By its stipulation plaintiff must be designated as a merchant of securities. On its 1939 income tax return plaintiff showed its gross income as the difference between its gross sales and the cost of goods sold. These are proper entries in determining gross income from a merchandising business, which plaintiff was for this purpose, but "substractions should not be made for depreciation, depletion, selling expenses, or losses, or for items not ordinarily used in computing the cost of goods sold." Treasury Regulations 103, § 19.22(a)-5.

The court found that the bonds listed in Exhibit 2 were bad debts to the extent to which they were written down; that despite the fact that they were not reported as bad debts in the tax returns, they were bad debts which reduced plaintiff's gross profit and thus were proper deductions from plaintiff's taxable income.The effect of this finding is not only contrary to the regulations previously noted, but it also serves to place the amount of prior year write-offs on particular inventory items to the heading of "Bad debts" which the taxpayer itself did not do in its returns of 1932, 1933 and 1937.

The method of accounting for income tax purposes adopted by plaintiff and acceded to by the Commissioner during the years in question was that of the inventory basis. An inventory is a list of articles on hand. Burroughs Adding Machine Co. v. Commissioner, 9 B.T.A. 938, 943. Individual items in the list cannot be traced or kept apart from the other items, but that is what plaintiff has attempted to do. It seeks to itemize and trace through prior years the Exhibit 2 bonds which are part of the general inventory and refigure these particular Exhibit 2 bonds which, for income tax purposes, have lost their individual identity in the general inventory.

Plaintiff strongly urges that the controlling statute is § 22(b) (12) of the Internal Revenue Code, 26 U.S.C.A. § 22(b) (12), and that it authorizes plaintiff to exclude the recoveries made on the separate bond issues of Exhibit 2, because it previously had written down these securities and had received no tax benefit therefrom. The Revenue Act of 1942, § 116(a), added § 22(b) (12), which was made retroactive to prior years. In enumerating specific exclusions from gross income Congress provided that income attributable to the recovery of a bad debt, prior tax or delinquency amount was not to result in taxable income in the years of recovery to the extent that the prior deductions had failed to produce any tax benefit to the taxpayer. The plaintiff's petition was predicated on the ground that recoveries were made on bad debts which had been charged off in tax loss years. As already stated, we believe the applicable Treasury Regulations preclude any finding that the write-downs were bad debts. Our position is substantiated by § 22(b) (12) itself which defines a bad debt as a "debt on account of worthlessness or partial worthlessness of which a deduction was allowed for a prior taxable year." As approximately 40 percent of the bonds listed in Exhibit 2 were United States Treasury Bonds any allegation that they were worthless or even partially so is a non sequitur. Plaintiff alleged a specific statutory tax exemption which it failed to prove. Under these circumstances, it is clear that the provisions of § 22(b) (12) are not applicable.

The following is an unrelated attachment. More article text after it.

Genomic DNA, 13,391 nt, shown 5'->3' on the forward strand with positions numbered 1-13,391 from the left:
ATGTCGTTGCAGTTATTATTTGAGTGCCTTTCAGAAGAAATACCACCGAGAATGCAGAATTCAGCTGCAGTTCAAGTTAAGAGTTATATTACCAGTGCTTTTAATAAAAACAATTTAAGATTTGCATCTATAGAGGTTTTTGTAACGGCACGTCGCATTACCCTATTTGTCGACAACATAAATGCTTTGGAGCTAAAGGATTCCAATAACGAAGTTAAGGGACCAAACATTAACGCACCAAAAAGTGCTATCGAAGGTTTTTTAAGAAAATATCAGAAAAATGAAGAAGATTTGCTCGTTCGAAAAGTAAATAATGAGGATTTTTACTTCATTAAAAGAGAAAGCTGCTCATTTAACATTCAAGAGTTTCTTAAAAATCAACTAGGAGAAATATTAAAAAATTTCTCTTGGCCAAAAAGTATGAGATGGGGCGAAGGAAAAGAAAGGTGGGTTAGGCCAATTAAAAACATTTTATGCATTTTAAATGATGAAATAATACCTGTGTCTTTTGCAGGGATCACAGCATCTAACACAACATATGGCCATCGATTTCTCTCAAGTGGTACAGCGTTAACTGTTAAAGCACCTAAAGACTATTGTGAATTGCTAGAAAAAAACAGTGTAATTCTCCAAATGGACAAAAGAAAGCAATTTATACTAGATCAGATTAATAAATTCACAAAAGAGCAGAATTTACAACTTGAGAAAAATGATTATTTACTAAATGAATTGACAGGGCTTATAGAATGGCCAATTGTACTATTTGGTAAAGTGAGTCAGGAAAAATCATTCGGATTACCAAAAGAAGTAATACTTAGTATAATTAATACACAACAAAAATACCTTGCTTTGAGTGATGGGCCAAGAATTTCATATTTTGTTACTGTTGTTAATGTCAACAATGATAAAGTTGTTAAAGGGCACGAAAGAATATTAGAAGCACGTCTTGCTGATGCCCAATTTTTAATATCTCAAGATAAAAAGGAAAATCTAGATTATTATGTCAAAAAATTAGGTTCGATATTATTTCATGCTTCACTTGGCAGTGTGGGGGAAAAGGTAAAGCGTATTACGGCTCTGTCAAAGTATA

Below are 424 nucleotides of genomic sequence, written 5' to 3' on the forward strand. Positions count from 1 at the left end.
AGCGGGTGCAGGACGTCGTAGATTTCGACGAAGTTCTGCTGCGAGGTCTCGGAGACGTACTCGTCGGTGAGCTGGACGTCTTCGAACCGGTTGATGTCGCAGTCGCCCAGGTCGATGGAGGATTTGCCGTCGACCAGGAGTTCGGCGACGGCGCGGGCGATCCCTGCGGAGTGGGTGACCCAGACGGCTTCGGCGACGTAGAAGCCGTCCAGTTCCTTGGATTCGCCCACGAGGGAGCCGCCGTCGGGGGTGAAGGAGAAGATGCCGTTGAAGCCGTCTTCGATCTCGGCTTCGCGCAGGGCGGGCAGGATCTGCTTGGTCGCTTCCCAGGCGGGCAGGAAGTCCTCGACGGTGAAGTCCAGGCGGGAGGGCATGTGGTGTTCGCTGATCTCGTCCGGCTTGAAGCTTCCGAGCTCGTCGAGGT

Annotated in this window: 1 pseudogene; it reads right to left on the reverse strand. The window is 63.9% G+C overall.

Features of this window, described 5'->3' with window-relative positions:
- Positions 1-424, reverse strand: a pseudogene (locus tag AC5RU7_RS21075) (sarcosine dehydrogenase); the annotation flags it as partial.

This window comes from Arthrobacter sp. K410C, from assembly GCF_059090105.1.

In Dobson v. Commissioner, 320 U.S. 489, 64 S. Ct. 239, 88 L. Ed. 248, which plaintiff argues is dispositive of this case, Mr. Justice Jackson went to considerable lengths to place the finality of the determinations of the Tax Court upon the same level as that in other administrative fields. The state of facts before the Court was that of a taxpayer who purchased 300 shares of a certain stock. Later he sold 100 shares in each of consecutive years and at a loss.He filed claim for deductible loss in the returns of each of these years and his claims were allowed. Years later he ascertained that he had grounds for rescission of the entire transaction. He sued and received a settlement which was allocable to the 300 shares. The taxpayer in 1939, the year of his recovery, did not report as income any part of the recovery. The Commissioner adjusted the taxpayer's gross income for 1939 by adding as ordinary gain the recovery attributable to the shares sold. It appeared that the recovery upon the shares sold was not sufficient to make good taxpayer's original investment in them. The matter was redetermined by the Board of Tax Appeals which held for the taxpayer that he had received no taxable gain from the recovery. The Court of Appeals held that the recoveries were ordinary income in the year received and vitiated the decision of the Board of Tax Appeals. In the absence of a controlling statute and regulations, the Supreme Court held that the course followed by the Board was final if supported by the evidence. It so found, and declared that the error of the Court of Appeals lay in that it treated another accounting course to follow as one of law. The argument was urged before the Court of the analogous problem raised by recovery of bad debts charged off without tax benefit in prior years. In view of § 22(b) (12), with its specific exceptions which are not found in the facts in the instant case, we fail to see wherein the Dobson case aids plaintiff.

We are well aware of the great weight which must be accorded to the findings of fact of the District Court, but in this case they are clearly ...